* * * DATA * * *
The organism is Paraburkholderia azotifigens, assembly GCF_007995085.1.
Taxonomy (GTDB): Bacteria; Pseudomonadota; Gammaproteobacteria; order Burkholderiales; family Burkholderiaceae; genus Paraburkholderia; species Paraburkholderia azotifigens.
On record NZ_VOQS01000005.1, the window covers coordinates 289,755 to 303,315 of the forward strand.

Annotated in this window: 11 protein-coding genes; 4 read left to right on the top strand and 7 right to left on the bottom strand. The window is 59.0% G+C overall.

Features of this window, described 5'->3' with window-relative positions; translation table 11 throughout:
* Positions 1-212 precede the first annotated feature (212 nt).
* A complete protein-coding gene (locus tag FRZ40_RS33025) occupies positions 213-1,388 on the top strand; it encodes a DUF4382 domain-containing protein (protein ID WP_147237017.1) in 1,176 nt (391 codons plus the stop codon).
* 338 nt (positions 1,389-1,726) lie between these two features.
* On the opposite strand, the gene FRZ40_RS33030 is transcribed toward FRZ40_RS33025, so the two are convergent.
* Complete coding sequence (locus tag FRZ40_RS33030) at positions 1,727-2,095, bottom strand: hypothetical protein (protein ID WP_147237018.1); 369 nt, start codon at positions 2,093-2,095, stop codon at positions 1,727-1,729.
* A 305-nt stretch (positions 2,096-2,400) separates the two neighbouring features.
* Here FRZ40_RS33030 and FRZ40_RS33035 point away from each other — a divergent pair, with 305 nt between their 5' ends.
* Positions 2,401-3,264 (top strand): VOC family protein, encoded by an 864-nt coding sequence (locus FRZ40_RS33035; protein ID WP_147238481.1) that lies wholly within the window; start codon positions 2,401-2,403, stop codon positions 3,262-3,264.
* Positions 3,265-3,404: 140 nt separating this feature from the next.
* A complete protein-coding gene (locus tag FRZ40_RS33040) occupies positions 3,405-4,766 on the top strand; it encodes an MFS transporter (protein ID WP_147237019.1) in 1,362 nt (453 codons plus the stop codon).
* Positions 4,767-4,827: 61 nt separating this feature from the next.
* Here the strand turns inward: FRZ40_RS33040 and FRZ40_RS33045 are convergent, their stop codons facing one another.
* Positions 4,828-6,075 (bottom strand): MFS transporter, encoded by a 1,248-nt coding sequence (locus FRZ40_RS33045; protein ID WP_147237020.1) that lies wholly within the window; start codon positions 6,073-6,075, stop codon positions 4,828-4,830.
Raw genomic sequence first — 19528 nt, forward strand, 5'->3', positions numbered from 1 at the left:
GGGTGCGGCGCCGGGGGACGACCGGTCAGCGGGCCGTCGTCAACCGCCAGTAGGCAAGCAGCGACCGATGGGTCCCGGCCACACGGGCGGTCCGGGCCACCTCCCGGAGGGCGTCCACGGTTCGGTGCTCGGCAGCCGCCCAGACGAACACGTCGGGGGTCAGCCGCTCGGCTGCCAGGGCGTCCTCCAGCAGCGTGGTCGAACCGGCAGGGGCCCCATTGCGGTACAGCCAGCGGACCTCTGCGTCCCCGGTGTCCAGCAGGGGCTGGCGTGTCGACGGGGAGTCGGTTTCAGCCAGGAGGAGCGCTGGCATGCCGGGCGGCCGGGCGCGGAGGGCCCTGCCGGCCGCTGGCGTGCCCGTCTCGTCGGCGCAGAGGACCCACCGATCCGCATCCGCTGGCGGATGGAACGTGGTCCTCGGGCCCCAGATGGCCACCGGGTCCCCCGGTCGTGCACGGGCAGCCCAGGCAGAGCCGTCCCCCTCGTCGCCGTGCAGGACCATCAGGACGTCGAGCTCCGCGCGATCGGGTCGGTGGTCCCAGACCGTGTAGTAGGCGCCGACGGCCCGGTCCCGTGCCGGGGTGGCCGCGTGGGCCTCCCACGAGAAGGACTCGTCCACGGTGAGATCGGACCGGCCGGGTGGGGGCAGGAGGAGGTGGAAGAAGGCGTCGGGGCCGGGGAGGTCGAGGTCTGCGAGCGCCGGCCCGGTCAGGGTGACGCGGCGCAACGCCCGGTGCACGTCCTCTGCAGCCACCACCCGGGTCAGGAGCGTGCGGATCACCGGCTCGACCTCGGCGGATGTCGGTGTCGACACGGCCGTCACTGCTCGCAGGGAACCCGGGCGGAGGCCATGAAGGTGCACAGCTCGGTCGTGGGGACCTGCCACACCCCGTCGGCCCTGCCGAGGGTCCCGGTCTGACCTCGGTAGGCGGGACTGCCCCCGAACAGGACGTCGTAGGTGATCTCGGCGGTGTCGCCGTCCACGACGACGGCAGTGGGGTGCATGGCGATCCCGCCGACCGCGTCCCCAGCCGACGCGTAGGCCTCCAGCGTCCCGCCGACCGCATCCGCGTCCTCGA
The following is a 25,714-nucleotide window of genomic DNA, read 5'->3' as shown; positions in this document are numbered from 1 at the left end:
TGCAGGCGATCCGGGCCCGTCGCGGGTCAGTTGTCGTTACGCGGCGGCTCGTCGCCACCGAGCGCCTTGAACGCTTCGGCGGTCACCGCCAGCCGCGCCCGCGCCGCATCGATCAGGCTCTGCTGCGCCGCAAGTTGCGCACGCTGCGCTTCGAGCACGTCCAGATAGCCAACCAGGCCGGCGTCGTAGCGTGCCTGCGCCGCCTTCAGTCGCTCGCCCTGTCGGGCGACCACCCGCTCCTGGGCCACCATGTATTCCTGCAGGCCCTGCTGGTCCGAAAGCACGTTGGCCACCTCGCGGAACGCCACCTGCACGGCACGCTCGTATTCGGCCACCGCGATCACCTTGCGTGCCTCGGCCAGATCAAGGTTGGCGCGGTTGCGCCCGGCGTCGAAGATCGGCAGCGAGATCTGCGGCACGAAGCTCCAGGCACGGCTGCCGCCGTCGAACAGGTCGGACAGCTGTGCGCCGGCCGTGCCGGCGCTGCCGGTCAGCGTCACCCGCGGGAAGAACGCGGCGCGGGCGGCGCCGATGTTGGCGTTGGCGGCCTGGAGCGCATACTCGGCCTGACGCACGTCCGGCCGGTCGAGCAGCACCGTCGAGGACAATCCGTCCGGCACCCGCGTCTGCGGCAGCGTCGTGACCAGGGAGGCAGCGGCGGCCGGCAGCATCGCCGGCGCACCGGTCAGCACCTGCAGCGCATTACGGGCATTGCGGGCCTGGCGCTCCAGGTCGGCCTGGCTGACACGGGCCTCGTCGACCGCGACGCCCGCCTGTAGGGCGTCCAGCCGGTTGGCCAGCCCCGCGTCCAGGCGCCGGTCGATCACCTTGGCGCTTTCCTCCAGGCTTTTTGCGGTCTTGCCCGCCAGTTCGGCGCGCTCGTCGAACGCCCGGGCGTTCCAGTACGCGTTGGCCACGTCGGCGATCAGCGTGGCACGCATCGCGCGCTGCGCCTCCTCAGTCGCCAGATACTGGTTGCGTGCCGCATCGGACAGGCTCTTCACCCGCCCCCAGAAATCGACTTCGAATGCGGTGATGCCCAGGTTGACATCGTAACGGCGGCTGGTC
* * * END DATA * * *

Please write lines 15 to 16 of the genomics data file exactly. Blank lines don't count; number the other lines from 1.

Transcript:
* A complete protein-coding gene (locus tag FRZ40_RS33040) occupies positions 3,405-4,766 on the top strand; it encodes an MFS transporter (protein ID WP_147237019.1) in 1,362 nt (453 codons plus the stop codon).
* Positions 4,767-4,827: 61 nt separating this feature from the next.